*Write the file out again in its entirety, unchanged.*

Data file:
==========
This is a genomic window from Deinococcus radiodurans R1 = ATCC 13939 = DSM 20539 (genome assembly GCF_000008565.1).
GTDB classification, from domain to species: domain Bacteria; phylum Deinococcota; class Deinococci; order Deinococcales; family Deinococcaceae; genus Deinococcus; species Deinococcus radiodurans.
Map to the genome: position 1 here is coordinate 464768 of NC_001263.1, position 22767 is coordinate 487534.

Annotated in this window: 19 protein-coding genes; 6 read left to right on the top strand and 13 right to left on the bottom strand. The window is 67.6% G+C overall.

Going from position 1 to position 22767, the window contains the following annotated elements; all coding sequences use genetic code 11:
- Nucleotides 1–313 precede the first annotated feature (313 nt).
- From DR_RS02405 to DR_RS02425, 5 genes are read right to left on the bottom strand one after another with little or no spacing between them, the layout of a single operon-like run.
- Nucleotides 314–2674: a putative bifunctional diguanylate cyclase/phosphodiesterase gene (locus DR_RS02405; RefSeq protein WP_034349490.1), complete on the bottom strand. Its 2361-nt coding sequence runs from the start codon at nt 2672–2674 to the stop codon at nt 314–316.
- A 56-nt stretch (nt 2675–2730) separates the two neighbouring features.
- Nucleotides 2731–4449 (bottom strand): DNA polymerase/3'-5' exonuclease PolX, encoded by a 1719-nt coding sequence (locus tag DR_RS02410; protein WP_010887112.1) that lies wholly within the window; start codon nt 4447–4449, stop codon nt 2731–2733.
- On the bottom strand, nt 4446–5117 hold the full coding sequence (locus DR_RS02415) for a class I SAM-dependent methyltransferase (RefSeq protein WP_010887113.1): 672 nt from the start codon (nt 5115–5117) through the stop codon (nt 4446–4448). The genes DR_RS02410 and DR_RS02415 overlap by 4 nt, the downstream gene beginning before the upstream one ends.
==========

This is a genomic window from Deinococcus radiodurans R1 = ATCC 13939 = DSM 20539 (genome assembly GCF_000008565.1).
GTDB classification, from domain to species: domain Bacteria; phylum Deinococcota; class Deinococci; order Deinococcales; family Deinococcaceae; genus Deinococcus; species Deinococcus radiodurans.
Map to the genome: position 1 here is coordinate 464768 of NC_001263.1, position 22767 is coordinate 487534.

Annotated in this window: 19 protein-coding genes; 6 read left to right on the top strand and 13 right to left on the bottom strand. The window is 67.6% G+C overall.

Going from position 1 to position 22767, the window contains the following annotated elements; all coding sequences use genetic code 11:
- Nucleotides 1–313 precede the first annotated feature (313 nt).
- From DR_RS02405 to DR_RS02425, 5 genes are read right to left on the bottom strand one after another with little or no spacing between them, the layout of a single operon-like run.
- Nucleotides 314–2674: a putative bifunctional diguanylate cyclase/phosphodiesterase gene (locus DR_RS02405; RefSeq protein WP_034349490.1), complete on the bottom strand. Its 2361-nt coding sequence runs from the start codon at nt 2672–2674 to the stop codon at nt 314–316.
- A 56-nt stretch (nt 2675–2730) separates the two neighbouring features.
- Nucleotides 2731–4449 (bottom strand): DNA polymerase/3'-5' exonuclease PolX, encoded by a 1719-nt coding sequence (locus tag DR_RS02410; protein WP_010887112.1) that lies wholly within the window; start codon nt 4447–4449, stop codon nt 2731–2733.
- On the bottom strand, nt 4446–5117 hold the full coding sequence (locus DR_RS02415) for a class I SAM-dependent methyltransferase (RefSeq protein WP_010887113.1): 672 nt from the start codon (nt 5115–5117) through the stop codon (nt 4446–4448). The genes DR_RS02410 and DR_RS02415 overlap by 4 nt, the downstream gene beginning before the upstream one ends.